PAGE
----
FUNDAMENTALS OF NAVIGATING THE FLORIDA ROADWAYS
As season approaches and our Florida roadways become much busier, it helps to be reminded of the proper safety measure and driving etiquette necessary to keep drivers, passengers, and pedestrians safe. Here are some tips to keep in mind when contemplating the everyday hazards of driving not only here in Florida, but on roadways all across the United States.
Many people, particularly out-of-state drivers, do not now that it is the law here in Florida that driving with your flashing hazard lights on is prohibited. See Florida Statute 316.2397(7)(a). Hazard lights may only be used when lawfully stopped or disabled upon the highway. Also in Florida, it is required that all drivers have their headlights on from sunset (including the twilight hours just before dark and just before sunrise) to sunrise. See Florida Statute 316.217(1)(a). Likewise, in Florida, headlights must be on when driving while it is raining. See Florida Statute 316.217(1)(b). This allows the driver to navigate safely and allows others to see you better, and earlier.
One of the most dangerous moves a driver can make is to merge into an adjoining lane without checking their blind spots. Before changing lanes, there are three actions a driver should take, in the following order: (1) check your side mirror; (2) look over your shoulder and check for vehicles through your back windows; and (3) make sure you check your rearview mirror before moving over and be certain you can see the headlights of the vehicle you are moving in front of. Staying on the subject of merging, when merging onto the highway from an onramp, try to match your speed with the highway traffic in the right lane, so you can merge smoothly and safely behind another vehicle unless the lane is clear. Going too slow will impede the traffic on the highway, and going too fast may cause an accident.
I drive I-95 and the Florida Turnpike to work every day and see people tailgating on a daily basis. This is a very bad habit to get into. It can cause accidents and, sometimes worse…road rage. First, if the car in front has to brake suddenly, you are going to rear-rend that vehicle. Secondly, tailgating often enrages the vehicle in front of you, resulting in a tit-for-tat situation whereby the front driver starts brake-checking, the original tailgater moves ahead of that vehicle and starts brake-checking. This often leads to stories of road violence that you see on the local news. Try to avoid this action or rehabilitate your driving skills if you find you are a tailgater. Sticking with the highway theme, weaving in and out of traffic is inherently dangerous. If you do this while driving too fast, you may hit the person in front of you, and if the person you are passing is not paying attention, that driver may hit you and could potentially lead to a multi-car accident.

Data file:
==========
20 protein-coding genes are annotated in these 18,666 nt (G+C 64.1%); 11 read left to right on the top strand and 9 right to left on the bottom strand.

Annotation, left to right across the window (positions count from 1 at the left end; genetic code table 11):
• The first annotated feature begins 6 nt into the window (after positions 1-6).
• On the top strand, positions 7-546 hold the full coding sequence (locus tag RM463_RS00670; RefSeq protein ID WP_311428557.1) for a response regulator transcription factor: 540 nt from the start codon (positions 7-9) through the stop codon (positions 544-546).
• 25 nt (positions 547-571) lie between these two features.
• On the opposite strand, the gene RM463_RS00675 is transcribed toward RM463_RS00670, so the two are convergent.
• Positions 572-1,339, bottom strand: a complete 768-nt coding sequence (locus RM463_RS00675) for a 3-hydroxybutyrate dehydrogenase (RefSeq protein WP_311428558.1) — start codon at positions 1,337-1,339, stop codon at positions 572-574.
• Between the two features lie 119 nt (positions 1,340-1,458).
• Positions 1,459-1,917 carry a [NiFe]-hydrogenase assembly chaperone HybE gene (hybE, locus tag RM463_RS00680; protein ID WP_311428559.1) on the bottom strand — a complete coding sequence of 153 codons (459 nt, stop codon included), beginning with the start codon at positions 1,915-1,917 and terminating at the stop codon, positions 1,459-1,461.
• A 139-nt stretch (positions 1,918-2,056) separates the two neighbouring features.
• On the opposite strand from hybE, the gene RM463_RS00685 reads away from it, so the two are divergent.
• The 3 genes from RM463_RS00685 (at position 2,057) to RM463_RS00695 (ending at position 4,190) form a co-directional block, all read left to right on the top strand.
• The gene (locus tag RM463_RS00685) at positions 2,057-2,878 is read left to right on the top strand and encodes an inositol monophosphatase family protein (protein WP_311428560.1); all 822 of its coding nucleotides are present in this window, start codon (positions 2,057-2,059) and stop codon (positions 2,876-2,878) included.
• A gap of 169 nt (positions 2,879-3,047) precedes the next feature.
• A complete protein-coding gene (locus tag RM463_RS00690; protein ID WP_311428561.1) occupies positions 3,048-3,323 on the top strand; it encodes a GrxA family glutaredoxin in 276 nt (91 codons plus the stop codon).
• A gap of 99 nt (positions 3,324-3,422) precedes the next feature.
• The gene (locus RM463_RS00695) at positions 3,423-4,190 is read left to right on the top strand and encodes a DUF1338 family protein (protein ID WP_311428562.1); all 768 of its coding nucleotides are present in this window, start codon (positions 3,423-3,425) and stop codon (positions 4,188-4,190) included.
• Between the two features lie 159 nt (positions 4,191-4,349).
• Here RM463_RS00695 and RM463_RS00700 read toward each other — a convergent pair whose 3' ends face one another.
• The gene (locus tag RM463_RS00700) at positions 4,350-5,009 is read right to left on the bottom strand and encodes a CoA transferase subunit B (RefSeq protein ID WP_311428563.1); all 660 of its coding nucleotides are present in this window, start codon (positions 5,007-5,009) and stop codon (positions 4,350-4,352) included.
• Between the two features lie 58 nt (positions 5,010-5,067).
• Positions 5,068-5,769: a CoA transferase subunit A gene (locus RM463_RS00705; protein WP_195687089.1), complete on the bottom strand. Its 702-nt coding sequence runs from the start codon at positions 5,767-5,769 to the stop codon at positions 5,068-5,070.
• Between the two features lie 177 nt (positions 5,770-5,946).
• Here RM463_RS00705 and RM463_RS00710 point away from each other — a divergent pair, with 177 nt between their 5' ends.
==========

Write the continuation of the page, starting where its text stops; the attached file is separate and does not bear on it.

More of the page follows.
Whether in town, in city, or on the highways, always use your turn signals before you reach the area where you will be changing direction. Oftentimes, drivers slow down considerably and suddenly to make an immediate right and some will be rear-ended as a result. Let people know in what direction you will be going. Be on the offense and defense while driving. When approaching a yellow light, slow down and prepare to stop. You may think you can make it through before the light changes to red, and sometimes you can. However, not all lights are timed equally and if you don’t make it and a driver jumps on the green, this could lead to major accidents. Also, even if you are driving legally and within the general bounds of safety, always adjust your habits to allow for road conditions such as weather or road construction.
Finally, and more prevalent as the days go by, is the use of cell phones while driving. Please make sure your hands are on the wheel and your eyes are on the road while driving and NEVER text or read your phones while driving. In this new age, distracted driving has become the leading cause of traffic accidents and it can lead to deadly consequences that devastate families.
That said, be safe out there and enjoy the good weather to come!